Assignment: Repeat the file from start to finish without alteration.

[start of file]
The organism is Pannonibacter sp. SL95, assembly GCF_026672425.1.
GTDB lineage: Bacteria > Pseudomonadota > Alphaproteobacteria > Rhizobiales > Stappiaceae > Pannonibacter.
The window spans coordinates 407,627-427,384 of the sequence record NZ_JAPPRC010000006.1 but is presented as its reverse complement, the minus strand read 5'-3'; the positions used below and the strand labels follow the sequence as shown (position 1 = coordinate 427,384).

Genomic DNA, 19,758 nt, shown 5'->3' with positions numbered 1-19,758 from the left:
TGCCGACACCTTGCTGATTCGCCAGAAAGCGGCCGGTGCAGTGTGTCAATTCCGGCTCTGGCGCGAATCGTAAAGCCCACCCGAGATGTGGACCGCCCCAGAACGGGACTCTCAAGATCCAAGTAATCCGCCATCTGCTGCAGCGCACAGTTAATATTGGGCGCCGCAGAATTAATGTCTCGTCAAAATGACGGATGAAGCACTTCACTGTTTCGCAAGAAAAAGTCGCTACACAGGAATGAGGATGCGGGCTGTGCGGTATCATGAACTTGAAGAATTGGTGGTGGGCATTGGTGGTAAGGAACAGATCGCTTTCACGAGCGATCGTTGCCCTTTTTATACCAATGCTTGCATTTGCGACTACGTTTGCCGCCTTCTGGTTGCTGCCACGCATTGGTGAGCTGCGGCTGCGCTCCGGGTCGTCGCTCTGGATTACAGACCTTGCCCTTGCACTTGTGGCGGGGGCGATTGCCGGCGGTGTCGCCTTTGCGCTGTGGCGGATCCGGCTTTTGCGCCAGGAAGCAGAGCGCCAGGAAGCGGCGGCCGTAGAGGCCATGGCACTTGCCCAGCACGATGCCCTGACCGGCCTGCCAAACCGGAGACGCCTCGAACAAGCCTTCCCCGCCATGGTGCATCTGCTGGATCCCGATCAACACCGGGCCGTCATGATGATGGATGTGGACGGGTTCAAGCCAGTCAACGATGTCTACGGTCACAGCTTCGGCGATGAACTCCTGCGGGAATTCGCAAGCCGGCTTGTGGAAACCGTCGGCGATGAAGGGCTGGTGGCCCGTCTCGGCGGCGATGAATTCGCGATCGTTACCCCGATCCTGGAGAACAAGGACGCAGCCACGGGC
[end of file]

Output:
The organism is Pannonibacter sp. SL95, assembly GCF_026672425.1.
GTDB lineage: Bacteria > Pseudomonadota > Alphaproteobacteria > Rhizobiales > Stappiaceae > Pannonibacter.
The window spans coordinates 407,627-427,384 of the sequence record NZ_JAPPRC010000006.1 but is presented as its reverse complement, the minus strand read 5'-3'; the positions used below and the strand labels follow the sequence as shown (position 1 = coordinate 427,384).

Genomic DNA, 19,758 nt, shown 5'->3' with positions numbered 1-19,758 from the left:
TGCCGACACCTTGCTGATTCGCCAGAAAGCGGCCGGTGCAGTGTGTCAATTCCGGCTCTGGCGCGAATCGTAAAGCCCACCCGAGATGTGGACCGCCCCAGAACGGGACTCTCAAGATCCAAGTAATCCGCCATCTGCTGCAGCGCACAGTTAATATTGGGCGCCGCAGAATTAATGTCTCGTCAAAATGACGGATGAAGCACTTCACTGTTTCGCAAGAAAAAGTCGCTACACAGGAATGAGGATGCGGGCTGTGCGGTATCATGAACTTGAAGAATTGGTGGTGGGCATTGGTGGTAAGGAACAGATCGCTTTCACGAGCGATCGTTGCCCTTTTTATACCAATGCTTGCATTTGCGACTACGTTTGCCGCCTTCTGGTTGCTGCCACGCATTGGTGAGCTGCGGCTGCGCTCCGGGTCGTCGCTCTGGATTACAGACCTTGCCCTTGCACTTGTGGCGGGGGCGATTGCCGGCGGTGTCGCCTTTGCGCTGTGGCGGATCCGGCTTTTGCGCCAGGAAGCAGAGCGCCAGGAAGCGGCGGCCGTAGAGGCCATGGCACTTGCCCAGCACGATGCCCTGACCGGCCTGCCAAACCGGAGACGCCTCGAACAAGCCTTCCCCGCCATGGTGCATCTGCTGGATCCCGATCAACACCGGGCCGTCATGATGATGGATGTGGACGGGTTCAAGCCAGTCAACGATGTCTACGGTCACAGCTTCGGCGATGAACTCCTGCGGGAATTCGCAAGCCGGCTTGTGGAAACCGTCGGCGATGAAGGGCTGGTGGCCCGTCTCGGCGGCGATGAATTCGCGATCGTTACCCCGATCCTGGAGAACAAGGACGCAGCCACGGGC